Like most other nonprofits, institutions of higher education—and their fundraisers—entered into the pandemic era in a state of high trepidation over the flow of donor dollars. Of course, higher ed has been disrupted in some significant ways by the ongoing pandemic. Higher ed fundraising is also changing. But at the same time, many fundraisers are upbeat about the state of the field, and about donor support through the crisis.
While a few major gifts for institutions of higher education made headlines, what is more important is that, according to experts we interviewed, many colleges and universities met their fundraising goals during COVID. And while giving may have simultaneously increased to support other immediate, pandemic-related needs, neither individual institutions nor industry trends indicate that donations to higher education suffered overall as a result of that.
In fact, according to Ann Kaplan, a senior director from the Council for Advancement and Support of Education (CASE), overall donations to higher education during the pandemic, and up until the present, have been quite static. CASE is a global nonprofit association dedicated to educational advancement, and its data is compiled from thousands of member institutions. Kaplan directs CASE’s extensive and authoritative Voluntary Support for Education research program.
“It is important to keep in mind that charitable giving is not the biggest revenue stream for higher education; at public institutions it comprises 10% of revenue while at private it goes up to 19%,” Kaplan said. “The biggest revenue streams are tuition, room and board, followed by government funding and income from endowments. So while the tuition, room and board segment may have turned down during the pandemic for any given institution, the other two resources remained steady.”
That is not to say there are not interesting and meaningful changes within the overall results—there are. One, which Kaplan pointed out, is an increase in the use of donor-advised funds. In fact, she said, “they grew larger than corporate giving as a category of donation sources. Rather than write personal checks, alums and other philanthropists are passing their wealth on through these funds.” While that data point has changed, she added, the necessity of maintaining the relationship with the donor has not.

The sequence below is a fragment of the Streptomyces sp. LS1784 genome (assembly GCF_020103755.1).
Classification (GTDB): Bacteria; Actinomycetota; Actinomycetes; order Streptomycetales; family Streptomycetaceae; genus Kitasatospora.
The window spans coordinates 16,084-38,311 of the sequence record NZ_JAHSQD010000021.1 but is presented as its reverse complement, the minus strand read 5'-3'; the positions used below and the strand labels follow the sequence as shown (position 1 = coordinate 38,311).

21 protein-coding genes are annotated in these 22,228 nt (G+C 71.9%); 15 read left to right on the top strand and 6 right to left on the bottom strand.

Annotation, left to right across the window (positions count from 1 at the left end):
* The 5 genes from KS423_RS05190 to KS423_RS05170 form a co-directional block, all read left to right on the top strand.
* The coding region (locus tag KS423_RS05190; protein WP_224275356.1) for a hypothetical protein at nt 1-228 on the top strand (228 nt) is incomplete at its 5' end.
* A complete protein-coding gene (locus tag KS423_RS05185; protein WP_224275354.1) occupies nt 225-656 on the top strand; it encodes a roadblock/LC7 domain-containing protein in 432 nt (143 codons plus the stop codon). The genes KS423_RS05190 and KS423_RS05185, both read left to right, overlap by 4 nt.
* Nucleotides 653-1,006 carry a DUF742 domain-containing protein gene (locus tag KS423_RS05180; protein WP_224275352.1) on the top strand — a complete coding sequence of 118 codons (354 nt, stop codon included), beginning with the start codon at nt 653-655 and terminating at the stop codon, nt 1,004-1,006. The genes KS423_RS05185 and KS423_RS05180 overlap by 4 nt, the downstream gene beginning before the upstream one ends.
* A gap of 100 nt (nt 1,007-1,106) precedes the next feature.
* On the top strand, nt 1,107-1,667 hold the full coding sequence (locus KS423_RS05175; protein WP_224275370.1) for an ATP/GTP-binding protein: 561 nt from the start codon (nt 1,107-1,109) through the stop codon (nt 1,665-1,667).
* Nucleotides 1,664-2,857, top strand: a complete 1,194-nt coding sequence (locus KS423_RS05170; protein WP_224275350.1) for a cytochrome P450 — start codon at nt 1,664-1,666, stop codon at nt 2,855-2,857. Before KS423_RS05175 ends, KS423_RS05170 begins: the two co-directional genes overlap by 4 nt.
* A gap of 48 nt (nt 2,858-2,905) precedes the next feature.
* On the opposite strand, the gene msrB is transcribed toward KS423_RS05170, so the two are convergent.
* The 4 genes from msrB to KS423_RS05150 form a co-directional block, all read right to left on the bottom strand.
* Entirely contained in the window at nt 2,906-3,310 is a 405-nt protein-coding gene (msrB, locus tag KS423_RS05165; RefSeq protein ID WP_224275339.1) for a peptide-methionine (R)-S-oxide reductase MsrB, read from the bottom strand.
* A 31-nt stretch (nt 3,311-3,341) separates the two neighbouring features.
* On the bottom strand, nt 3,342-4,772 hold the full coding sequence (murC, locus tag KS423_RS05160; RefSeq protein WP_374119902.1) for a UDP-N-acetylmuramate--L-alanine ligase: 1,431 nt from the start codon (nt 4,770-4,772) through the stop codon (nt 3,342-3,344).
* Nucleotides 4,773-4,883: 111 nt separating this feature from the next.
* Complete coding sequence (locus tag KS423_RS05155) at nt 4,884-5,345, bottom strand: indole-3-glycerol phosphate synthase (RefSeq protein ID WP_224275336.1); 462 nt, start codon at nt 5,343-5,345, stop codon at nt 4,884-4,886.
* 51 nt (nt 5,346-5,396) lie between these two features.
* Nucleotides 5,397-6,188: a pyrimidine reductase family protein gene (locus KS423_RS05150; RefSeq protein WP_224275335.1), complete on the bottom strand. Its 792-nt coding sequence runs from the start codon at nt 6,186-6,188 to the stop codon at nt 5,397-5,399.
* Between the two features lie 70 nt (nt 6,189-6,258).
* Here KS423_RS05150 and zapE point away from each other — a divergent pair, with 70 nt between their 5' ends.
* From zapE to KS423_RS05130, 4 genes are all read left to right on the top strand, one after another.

Virtual tactics catch on
What changed for everyone was the absolute necessity to go virtual in an arena that is built on the strength of interpersonal relationships and interactions. Doing so brought undeniable benefits in many cases.
Belmont University, a private Christian institution in Nashville, Tennessee, founded in 1890, has 8,000 students. In May 2021, it successfully completed the largest fundraising campaign in its history—a seven-year push in which Belmont raised $300 million from 23,000 donors. While Belmont is a small school, alumni include notables such as country music artists Brad Paisley and Trisha Yearwood.
Dr. Perry Moulds, VP for development and external relations at Belmont University, said, “We were more comfortable than expected in terms of virtual. It gave us an opportunity to showcase our leaders online in a new way. It’s not going away as a strategy or as a touchpoint, especially for those not in the immediate vicinity. It gave us a broader engagement, both across campus and beyond.”
Larger schools have also leveraged virtual fundraising to good effect. Saying “Texas A&M” may bring to mind an image of 100,000 cheering football fans in Bryan Station. But within the behemoth school of 73,000, founded in 1862 as part of the Morill Act, is the Health Science Center, created in 1999, a professional school of 1,954 students that is forging its own fundraising path.
The Health Science Center is still somewhat in start-up mode, according to Assistant Vice President of Development Karen Slater. It is home to a Center for Research and the Schools of Dentistry, Medicine, Nursing, Pharmacy and Public Health. In June 2021, it received a $2 million planned gift for scholarships, eclipsing previous giving.
It has also enjoyed strong success with virtual events. Slater said that leveraging National Nurses Week in May 2020, by announcing that the school would graduate nurses early to help with the pandemic, generated a robust virtual fundraising response. Similarly, the College of Medicine had success highlighting the research it was doing on tuberculosis, research that had applications to COVID. The School of Public Health did four virtual events.
Slater added, “All the traditional banquets went virtual. We gave restaurant gift certificates so people could get dinner and enjoy it during the presentations. We had great, positive feedback on these, and the results were successful financially, as well. We kept our previous donors and added new ones. We will definitely be doing more of this.”
Rob Henry, VP of development, culture and talent at CASE, believes working in the virtual space helped the advancement profession. “It forced an industry that is ‘people-centric’ to see that engagement could occur on a virtual platform,” Henry said. “Major gifts officers could close gifts virtually. Alumni offices could have amazing engagement opportunities virtually.”